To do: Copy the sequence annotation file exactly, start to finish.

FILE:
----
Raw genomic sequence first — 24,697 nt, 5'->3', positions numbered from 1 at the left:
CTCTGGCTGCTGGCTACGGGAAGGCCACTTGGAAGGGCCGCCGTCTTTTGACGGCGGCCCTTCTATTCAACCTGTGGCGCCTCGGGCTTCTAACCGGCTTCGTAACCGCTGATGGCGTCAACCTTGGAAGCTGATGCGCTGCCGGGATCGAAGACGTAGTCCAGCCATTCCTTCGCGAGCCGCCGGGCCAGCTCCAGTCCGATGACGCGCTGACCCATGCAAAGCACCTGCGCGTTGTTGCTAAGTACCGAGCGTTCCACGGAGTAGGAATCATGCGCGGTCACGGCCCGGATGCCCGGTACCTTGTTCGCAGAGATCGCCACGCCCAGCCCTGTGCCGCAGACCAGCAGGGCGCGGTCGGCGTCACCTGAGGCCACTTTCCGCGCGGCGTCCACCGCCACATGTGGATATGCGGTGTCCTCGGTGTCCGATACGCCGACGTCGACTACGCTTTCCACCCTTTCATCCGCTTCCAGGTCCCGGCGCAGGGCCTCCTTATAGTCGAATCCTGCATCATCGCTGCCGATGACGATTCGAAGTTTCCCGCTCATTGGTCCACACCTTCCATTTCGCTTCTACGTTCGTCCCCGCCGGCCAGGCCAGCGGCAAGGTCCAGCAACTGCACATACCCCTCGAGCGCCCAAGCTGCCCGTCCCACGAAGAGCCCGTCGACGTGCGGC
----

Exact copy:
Raw genomic sequence first — 24,697 nt, 5'->3', positions numbered from 1 at the left:
CTCTGGCTGCTGGCTACGGGAAGGCCACTTGGAAGGGCCGCCGTCTTTTGACGGCGGCCCTTCTATTCAACCTGTGGCGCCTCGGGCTTCTAACCGGCTTCGTAACCGCTGATGGCGTCAACCTTGGAAGCTGATGCGCTGCCGGGATCGAAGACGTAGTCCAGCCATTCCTTCGCGAGCCGCCGGGCCAGCTCCAGTCCGATGACGCGCTGACCCATGCAAAGCACCTGCGCGTTGTTGCTAAGTACCGAGCGTTCCACGGAGTAGGAATCATGCGCGGTCACGGCCCGGATGCCCGGTACCTTGTTCGCAGAGATCGCCACGCCCAGCCCTGTGCCGCAGACCAGCAGGGCGCGGTCGGCGTCACCTGAGGCCACTTTCCGCGCGGCGTCCACCGCCACATGTGGATATGCGGTGTCCTCGGTGTCCGATACGCCGACGTCGACTACGCTTTCCACCCTTTCATCCGCTTCCAGGTCCCGGCGCAGGGCCTCCTTATAGTCGAATCCTGCATCATCGCTGCCGATGACGATTCGAAGTTTCCCGCTCATTGGTCCACACCTTCCATTTCGCTTCTACGTTCGTCCCCGCCGGCCAGGCCAGCGGCAAGGTCCAGCAACTGCACATACCCCTCGAGCGCCCAAGCTGCCCGTCCCACGAAGAGCCCGTCGACGTGCGGC